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Bid for a Caifornia Banking Giant : Riordan Blasts First Interstate Takeover Offer : Banking: Mayor says he'll back efforts to resist Wells Fargo's overture. Merger seen inflicting job, real estate losses.


Los Angeles Mayor Richard Riordan on Thursday blasted Wells Fargo & Co.'s hostile takeover bid for First Interstate Bancorp as potentially devastating to the region. He said he would support the hometown bank's efforts to resist.

"There's something very, very bad about a situation where . . . someone offers a lot of money and it somehow destroys the whole context of what's been built up over years," Riordan said of the bid, valued at $10.85 billion in Wells Fargo stock at Thursday's closing price.

A major part of Wells' rationale for the deal is the savings of $700 million a year that the San Francisco-based bank says it could achieve by closing branches, consolidating "back shop" data-processing operations and laying off workers.

Wells executives could not be reached for comment on Riordan's remarks late Thursday, but they have maintained that consolidation is unavoidable if banks are to survive in competition against lower-cost rivals, such as mutual funds and brokerages.

Analysts estimated that job cuts following the merger could range from 7,000 to more than 9,000--or 15% to 20% of the banks' combined 47,300-member work force in California and the 12 other states where First Interstate does business. Wells itself did not provide an estimate of job cuts.

The bulk of the job losses would come in California, where the two banks' operations overlap. And the Los Angeles area "is certainly going to be hit the hardest," Riordan said in a late-afternoon phone interview.

Analysts agreed that as Wells Fargo consolidates the two companies' staffs, it is likely to evacuate First Interstate's landmark headquarters in Downtown Los Angeles, along with workers ranging from clerical workers to high-paid professionals. And Wells would transform First Interstate's branch system to match its own model: smaller offices with more automated teller machines, more computers and fewer people.

Local real estate brokers said the deal might also postpone a long-awaited turnaround of the troubled Downtown Los Angeles real estate market and leave suburban shopping centers littered with more empty bank branches.

Wells Chairman Paul Hazen went public with the bold offer Wednesday morning after William E.B. Siart, First Interstate's chairman and chief executive, had rebuffed his overture the night before.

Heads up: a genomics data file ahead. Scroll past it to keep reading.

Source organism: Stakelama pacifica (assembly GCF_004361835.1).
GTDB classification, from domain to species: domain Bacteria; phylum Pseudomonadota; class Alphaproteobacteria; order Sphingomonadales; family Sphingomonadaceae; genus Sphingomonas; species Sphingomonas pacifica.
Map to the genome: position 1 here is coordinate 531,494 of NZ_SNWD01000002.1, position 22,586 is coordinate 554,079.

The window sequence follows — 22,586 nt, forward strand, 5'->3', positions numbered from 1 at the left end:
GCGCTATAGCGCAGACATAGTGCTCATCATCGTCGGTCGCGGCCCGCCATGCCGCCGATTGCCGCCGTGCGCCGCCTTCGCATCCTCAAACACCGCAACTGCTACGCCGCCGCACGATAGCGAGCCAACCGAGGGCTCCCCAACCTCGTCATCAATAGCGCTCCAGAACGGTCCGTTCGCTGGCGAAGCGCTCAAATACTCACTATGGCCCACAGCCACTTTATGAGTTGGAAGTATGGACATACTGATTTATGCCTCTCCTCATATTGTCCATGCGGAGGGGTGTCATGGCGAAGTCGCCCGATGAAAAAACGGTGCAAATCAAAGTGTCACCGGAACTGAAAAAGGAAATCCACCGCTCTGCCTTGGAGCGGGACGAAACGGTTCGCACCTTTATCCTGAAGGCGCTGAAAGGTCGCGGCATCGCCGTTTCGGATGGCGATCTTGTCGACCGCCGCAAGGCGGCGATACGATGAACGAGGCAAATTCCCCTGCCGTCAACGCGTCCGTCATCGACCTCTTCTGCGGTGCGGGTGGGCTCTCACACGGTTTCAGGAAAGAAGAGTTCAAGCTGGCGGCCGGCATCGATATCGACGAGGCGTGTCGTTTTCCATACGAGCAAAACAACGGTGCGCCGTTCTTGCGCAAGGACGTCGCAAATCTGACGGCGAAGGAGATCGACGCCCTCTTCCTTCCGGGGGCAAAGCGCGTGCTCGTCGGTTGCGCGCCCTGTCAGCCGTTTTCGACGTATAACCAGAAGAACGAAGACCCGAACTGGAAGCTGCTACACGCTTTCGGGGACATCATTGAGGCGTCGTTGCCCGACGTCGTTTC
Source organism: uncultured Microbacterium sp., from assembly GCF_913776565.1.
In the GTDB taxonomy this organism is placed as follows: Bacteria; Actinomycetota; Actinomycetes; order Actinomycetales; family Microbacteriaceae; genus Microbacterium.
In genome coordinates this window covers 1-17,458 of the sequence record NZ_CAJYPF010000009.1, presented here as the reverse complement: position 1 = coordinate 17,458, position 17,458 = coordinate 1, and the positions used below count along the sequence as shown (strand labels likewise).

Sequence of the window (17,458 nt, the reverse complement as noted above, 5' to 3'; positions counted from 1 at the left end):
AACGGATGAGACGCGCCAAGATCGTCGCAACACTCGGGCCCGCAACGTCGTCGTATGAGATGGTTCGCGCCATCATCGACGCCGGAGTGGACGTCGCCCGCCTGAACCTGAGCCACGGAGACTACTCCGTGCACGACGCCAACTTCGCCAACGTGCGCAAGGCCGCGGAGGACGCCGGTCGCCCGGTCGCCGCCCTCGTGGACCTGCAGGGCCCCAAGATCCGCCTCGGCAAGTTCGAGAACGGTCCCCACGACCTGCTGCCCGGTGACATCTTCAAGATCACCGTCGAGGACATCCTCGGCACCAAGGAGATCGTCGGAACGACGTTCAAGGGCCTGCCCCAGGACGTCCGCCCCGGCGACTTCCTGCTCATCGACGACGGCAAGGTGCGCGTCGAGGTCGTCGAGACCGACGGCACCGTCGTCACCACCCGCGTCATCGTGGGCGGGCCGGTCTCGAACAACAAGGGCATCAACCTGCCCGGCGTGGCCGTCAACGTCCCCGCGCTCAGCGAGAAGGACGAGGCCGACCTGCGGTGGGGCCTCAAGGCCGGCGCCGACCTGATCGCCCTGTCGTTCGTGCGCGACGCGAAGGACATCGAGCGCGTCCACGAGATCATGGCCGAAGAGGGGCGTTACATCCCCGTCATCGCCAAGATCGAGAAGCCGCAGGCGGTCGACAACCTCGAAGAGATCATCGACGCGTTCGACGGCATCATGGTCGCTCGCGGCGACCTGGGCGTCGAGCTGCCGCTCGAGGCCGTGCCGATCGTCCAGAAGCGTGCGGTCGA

Hazen's action prompted enthusiastic investors to bid the stocks of both companies to dizzy new highs. First Interstate's stock leaped $34.25 on Wednesday--nearly a third over its price the day before. And the stock hardly backed off at all on Thursday, closing at $139.875, down 37.5 cents, in trading on the New York Stock Exchange.

Wells stock closed at $228.375 on Thursday, down 62.5 cents but still $14.75 above where it was when the First Interstate bid was announced.

Analysts and at least one Wells executive said the reaction amounted to Wall Street's belief that the deal is all but done.

"Realistically, I think they're in a corner," analyst R. Jay Tejera of the Dain Bosworth brokerage in Seattle said of First Interstate. First Interstate may be able to negotiate a higher price by agreeing to a friendly merger, he said, but it is unlikely to find another partner to top Wells' bid--nearly three times First Interstate's book value (the difference between its assets and liabilities).

To make the case that First Interstate should remain independent, it would have to persuade investors that it could achieve that value on its own, said analyst Charlotte Chamberlain of Wedbush Morgan Securities in Los Angeles. While First Interstate has lately made strides in cost cutting and profitability, its stock was trading at a little over twice book value before the bid.

Neither Siart nor other First Interstate officers have commented beyond Siart's initial statement Wednesday that he was "very disappointed" by Wells' action but that the board would consider the offer and respond "when appropriate."

But Riordan said he expects a fight.

The mayor said he spoke with Siart by phone for 20 minutes on Wednesday and "we were both on the same wavelength, agreeing that this would not be good for Los Angeles."

Notwithstanding their responsibility to shareholders, he said, First Interstate's directors "have a perfect right to step back and take the long view and say no to this."

Riordan did not disclose what action he might take, except that--if invited by Siart--he would explain his view of the deal to First Interstate's directors. The First Interstate board is laden with current and retired executives of such pillars of the local business establishment as Atlantic Richfield Co., Lockheed Corp., SCEcorp and Unocal Corp.

There was some irony in Riordan's position, since in his business career he made a fortune investing in leveraged buyouts, which often entail significant layoffs.

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